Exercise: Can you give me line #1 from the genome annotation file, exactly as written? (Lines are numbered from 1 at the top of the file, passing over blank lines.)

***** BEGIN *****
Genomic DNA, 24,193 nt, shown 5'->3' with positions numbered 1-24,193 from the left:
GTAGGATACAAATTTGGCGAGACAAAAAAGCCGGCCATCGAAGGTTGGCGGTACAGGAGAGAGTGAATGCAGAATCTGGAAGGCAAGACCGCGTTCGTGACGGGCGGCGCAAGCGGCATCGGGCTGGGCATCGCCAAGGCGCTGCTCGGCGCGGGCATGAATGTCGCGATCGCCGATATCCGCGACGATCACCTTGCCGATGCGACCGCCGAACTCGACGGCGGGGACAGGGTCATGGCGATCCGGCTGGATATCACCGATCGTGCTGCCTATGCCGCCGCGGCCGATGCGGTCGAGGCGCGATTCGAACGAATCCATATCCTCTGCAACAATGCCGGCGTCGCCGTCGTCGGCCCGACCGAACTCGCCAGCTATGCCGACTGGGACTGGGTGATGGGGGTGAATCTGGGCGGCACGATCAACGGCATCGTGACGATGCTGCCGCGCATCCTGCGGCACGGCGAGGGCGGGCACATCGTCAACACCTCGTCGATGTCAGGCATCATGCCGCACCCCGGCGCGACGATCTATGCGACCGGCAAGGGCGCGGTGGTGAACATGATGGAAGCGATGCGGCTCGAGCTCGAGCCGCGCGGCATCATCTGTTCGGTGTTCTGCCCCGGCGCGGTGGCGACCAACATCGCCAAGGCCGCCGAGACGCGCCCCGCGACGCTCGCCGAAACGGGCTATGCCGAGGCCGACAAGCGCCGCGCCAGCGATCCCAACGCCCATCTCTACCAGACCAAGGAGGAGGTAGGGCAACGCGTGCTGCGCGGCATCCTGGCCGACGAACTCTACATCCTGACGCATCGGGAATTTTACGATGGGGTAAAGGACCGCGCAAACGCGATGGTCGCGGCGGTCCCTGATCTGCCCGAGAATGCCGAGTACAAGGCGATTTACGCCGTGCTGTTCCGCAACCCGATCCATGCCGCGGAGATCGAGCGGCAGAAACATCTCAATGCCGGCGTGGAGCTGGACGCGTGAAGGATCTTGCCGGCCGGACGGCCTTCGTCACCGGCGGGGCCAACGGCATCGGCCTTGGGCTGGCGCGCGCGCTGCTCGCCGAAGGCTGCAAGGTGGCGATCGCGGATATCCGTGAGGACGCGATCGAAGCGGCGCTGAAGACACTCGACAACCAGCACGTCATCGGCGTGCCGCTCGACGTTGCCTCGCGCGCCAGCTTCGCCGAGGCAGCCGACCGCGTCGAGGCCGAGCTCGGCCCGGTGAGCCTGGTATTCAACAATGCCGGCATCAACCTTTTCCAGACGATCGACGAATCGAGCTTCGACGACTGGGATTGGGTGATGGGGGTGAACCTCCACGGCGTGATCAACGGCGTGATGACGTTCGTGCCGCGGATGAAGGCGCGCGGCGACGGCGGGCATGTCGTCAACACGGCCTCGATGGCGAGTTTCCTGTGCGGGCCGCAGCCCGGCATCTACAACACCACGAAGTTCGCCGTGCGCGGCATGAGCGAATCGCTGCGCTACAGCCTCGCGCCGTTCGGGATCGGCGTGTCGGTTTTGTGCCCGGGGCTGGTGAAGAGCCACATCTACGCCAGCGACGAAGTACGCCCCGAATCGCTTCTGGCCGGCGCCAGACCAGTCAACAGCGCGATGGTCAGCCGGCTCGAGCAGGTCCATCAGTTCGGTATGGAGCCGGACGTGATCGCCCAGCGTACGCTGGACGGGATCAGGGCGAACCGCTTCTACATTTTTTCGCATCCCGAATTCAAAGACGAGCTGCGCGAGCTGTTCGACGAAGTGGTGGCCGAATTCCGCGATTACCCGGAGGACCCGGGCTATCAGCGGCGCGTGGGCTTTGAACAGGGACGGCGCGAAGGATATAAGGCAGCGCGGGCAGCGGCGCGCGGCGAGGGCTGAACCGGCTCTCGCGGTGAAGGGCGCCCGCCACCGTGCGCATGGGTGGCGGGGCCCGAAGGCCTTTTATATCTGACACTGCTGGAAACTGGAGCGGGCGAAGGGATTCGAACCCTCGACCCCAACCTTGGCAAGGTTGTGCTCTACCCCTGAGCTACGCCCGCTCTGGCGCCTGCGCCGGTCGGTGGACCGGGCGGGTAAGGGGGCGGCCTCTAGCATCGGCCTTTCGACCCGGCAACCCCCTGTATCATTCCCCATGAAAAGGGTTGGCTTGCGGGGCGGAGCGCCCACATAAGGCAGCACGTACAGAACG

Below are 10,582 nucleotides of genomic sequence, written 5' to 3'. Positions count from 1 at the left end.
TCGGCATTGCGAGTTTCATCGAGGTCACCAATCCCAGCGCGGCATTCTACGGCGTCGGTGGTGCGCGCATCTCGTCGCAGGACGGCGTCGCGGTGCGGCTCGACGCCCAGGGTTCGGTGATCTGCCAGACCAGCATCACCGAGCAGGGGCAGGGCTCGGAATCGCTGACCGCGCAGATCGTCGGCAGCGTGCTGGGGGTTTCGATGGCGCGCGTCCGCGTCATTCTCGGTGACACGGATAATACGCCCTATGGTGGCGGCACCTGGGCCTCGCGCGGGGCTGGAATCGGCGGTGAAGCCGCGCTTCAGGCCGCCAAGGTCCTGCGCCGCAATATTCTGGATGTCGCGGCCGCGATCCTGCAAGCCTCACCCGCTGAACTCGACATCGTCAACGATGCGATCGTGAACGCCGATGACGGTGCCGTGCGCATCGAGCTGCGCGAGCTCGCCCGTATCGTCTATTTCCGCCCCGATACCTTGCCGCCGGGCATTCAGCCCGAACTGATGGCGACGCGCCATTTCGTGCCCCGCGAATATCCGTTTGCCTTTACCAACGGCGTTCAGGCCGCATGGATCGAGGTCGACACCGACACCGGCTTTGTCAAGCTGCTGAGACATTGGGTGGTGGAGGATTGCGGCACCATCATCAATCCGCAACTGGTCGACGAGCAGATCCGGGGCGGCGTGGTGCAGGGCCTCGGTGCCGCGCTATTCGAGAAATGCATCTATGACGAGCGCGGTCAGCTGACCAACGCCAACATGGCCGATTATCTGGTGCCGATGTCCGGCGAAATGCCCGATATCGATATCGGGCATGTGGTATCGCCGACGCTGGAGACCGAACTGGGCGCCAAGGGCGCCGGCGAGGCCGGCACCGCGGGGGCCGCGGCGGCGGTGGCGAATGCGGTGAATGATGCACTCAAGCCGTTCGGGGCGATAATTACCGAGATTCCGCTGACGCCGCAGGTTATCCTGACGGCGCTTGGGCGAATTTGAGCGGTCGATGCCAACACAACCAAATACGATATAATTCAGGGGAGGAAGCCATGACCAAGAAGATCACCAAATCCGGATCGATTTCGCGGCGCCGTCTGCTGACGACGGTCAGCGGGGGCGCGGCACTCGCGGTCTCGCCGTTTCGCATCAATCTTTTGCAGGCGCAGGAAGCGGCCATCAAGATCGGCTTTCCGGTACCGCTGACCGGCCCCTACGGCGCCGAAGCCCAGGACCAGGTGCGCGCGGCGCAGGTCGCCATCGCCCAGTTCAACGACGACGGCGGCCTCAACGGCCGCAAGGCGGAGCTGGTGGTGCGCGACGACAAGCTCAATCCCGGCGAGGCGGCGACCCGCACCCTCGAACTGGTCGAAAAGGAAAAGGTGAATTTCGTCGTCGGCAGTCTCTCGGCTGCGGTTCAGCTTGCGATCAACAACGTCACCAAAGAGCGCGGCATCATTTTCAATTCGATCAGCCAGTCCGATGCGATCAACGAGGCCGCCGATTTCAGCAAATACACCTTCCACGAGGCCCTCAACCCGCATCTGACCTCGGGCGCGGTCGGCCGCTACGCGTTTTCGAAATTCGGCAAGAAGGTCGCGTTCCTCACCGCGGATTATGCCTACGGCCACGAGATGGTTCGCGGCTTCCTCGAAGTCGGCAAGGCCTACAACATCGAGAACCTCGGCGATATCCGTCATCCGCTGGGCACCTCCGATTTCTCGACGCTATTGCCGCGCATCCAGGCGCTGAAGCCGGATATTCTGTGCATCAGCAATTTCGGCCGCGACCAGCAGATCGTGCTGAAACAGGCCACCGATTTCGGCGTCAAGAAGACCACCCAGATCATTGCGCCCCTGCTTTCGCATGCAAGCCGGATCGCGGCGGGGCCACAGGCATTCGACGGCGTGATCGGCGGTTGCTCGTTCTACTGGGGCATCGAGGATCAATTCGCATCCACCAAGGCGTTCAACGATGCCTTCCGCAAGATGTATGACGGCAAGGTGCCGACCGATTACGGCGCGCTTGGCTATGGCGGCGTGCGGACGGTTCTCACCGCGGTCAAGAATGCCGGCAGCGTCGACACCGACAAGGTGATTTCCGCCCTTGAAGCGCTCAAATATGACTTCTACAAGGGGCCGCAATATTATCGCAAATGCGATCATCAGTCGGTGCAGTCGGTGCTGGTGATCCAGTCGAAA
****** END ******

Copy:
Genomic DNA, 24,193 nt, shown 5'->3' with positions numbered 1-24,193 from the left: